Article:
That in turn highlighted the problem with Maikol, though he was not the only one, as we can see from the characters in this Dooly clip:

The appearance of such stereotypes on a children's show suggests at least one reason why such caricatures are not considered offensive to some people in Korea, especially since they have been embedded not just in entertainment but also in dictionaries and textbooks.

While campaigns against the government or television networks to stop such practices are understandable, turning internet users against an independent business seems a bit over the top, particularly when the person who first posted this said he had already talked to the owner.

While the owner of the Kkamdis Jjimdak store was apologetic, the owner of the franchise, while disavowing any racist intentions, was less so:
"If I launched a dish called 'White Jjimdak,' all white people would throw a fit," he said over the phone. "People shouldn’t scrutinize every little thing. Foreigners who complained have an inferiority complex."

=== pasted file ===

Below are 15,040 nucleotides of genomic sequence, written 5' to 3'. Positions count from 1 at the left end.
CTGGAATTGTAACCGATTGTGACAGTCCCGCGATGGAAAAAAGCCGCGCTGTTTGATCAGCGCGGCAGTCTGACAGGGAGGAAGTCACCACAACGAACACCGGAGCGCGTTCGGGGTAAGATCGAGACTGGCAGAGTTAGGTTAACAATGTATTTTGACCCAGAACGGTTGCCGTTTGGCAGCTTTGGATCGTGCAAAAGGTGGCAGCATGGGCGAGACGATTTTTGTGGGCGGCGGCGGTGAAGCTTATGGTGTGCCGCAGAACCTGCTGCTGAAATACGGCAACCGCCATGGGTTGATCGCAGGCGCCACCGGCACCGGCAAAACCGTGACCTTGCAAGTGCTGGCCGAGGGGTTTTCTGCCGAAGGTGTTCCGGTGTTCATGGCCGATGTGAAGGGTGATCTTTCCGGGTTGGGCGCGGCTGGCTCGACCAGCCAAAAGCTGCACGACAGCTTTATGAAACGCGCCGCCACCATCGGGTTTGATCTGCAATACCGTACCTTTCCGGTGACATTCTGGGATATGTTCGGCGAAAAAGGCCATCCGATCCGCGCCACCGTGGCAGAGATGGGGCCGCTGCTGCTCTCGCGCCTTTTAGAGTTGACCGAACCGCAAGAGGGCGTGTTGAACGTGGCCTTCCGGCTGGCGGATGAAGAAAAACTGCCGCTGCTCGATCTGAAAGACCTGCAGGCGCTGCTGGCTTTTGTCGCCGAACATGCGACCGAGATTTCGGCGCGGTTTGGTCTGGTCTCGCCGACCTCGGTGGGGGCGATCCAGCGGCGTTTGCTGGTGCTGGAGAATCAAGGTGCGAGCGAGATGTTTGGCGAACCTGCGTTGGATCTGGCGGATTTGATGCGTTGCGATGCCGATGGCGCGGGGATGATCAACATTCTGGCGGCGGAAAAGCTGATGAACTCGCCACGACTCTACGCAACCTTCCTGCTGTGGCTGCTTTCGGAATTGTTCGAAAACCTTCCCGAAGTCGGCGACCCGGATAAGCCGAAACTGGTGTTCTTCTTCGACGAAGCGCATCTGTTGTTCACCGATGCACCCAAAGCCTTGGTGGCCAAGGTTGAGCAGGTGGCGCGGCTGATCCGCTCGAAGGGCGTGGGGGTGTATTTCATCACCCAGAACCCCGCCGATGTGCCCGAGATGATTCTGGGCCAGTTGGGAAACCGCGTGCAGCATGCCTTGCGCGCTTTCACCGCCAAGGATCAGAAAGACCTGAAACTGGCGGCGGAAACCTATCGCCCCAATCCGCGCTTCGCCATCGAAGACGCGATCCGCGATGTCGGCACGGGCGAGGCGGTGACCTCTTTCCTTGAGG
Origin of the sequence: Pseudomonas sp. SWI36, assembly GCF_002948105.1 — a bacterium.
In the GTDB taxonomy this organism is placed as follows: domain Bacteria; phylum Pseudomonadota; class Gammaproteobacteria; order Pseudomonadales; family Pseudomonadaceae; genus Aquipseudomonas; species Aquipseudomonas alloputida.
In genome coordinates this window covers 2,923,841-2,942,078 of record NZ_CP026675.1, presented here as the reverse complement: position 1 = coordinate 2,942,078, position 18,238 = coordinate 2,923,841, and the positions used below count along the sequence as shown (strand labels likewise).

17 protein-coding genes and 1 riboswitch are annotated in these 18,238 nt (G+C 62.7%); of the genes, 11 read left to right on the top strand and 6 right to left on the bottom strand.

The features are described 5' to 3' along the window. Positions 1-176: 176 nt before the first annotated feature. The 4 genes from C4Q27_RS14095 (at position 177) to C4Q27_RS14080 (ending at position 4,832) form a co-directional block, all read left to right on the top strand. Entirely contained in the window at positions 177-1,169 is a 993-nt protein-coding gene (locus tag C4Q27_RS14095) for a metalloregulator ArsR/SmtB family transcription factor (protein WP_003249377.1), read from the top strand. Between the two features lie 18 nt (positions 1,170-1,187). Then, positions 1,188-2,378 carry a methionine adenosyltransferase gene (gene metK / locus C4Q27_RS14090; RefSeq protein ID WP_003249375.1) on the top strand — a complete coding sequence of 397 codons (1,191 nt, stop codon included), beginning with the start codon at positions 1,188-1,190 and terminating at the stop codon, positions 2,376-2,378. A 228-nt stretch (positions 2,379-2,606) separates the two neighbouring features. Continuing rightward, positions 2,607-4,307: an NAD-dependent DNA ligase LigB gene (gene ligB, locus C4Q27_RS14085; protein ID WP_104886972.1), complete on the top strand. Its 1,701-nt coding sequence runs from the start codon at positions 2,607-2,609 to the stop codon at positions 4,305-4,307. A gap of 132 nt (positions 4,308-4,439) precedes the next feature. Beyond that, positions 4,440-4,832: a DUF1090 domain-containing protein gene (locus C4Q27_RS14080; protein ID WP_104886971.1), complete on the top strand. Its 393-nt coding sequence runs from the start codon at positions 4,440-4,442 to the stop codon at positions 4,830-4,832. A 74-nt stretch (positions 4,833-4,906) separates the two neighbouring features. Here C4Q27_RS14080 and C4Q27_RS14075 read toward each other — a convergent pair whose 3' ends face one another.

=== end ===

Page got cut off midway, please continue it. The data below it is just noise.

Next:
An unhelpful comment (and one reminding me of the MBC staffer's response of "why are all these foreigners making a fuss over it? Maybe because they have a guilty conscience" in response to anger over an MBC show about interracial couples in 2012), but it seems to me to be the flip side of "I am not one to 'try and change the country' but this is unacceptable!"

As for Korea Exposé citing a Hankyoreh article about a similar incident involving a restaurant, I can't think of the Hankyoreh in this context without calling to mind what is, for my money, the most racist depiction of an African I've seen in a public forum in Korea - particularly because of its 'progressive' source and because it was so unnecessary - this cartoon published by the Hankyoreh in the aftermath of Roh Moo-hyun's impeachment in March 2004, which looks at the reaction of foreign bloggers to the impeachment:

"...?" indeed. He looks about as primitive as some of those raging against peninsular racism seem to think Koreans are.